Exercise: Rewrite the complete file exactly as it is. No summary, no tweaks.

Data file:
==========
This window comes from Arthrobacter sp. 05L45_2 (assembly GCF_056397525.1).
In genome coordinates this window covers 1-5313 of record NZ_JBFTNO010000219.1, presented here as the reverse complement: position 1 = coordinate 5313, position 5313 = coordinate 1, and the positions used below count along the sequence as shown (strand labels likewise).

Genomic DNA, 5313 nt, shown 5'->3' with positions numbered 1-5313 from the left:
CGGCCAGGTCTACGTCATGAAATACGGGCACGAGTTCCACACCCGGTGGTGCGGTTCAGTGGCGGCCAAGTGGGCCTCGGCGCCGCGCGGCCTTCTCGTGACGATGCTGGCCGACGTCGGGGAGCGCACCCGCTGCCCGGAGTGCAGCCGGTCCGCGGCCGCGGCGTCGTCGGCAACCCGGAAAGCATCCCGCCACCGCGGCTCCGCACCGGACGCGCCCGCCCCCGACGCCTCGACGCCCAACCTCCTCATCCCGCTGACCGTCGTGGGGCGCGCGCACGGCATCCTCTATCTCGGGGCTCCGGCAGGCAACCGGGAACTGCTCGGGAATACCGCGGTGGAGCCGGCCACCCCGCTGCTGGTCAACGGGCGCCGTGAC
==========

This window comes from Arthrobacter sp. 05L45_2 (assembly GCF_056397525.1).
In genome coordinates this window covers 1-5313 of record NZ_JBFTNO010000219.1, presented here as the reverse complement: position 1 = coordinate 5313, position 5313 = coordinate 1, and the positions used below count along the sequence as shown (strand labels likewise).

Genomic DNA, 5313 nt, shown 5'->3' with positions numbered 1-5313 from the left:
CGGCCAGGTCTACGTCATGAAATACGGGCACGAGTTCCACACCCGGTGGTGCGGTTCAGTGGCGGCCAAGTGGGCCTCGGCGCCGCGCGGCCTTCTCGTGACGATGCTGGCCGACGTCGGGGAGCGCACCCGCTGCCCGGAGTGCAGCCGGTCCGCGGCCGCGGCGTCGTCGGCAACCCGGAAAGCATCCCGCCACCGCGGCTCCGCACCGGACGCGCCCGCCCCCGACGCCTCGACGCCCAACCTCCTCATCCCGCTGACCGTCGTGGGGCGCGCGCACGGCATCCTCTATCTCGGGGCTCCGGCAGGCAACCGGGAACTGCTCGGGAATACCGCGGTGGAGCCGGCCACCCCGCTGCTGGTCAACGGGCGCCGTGAC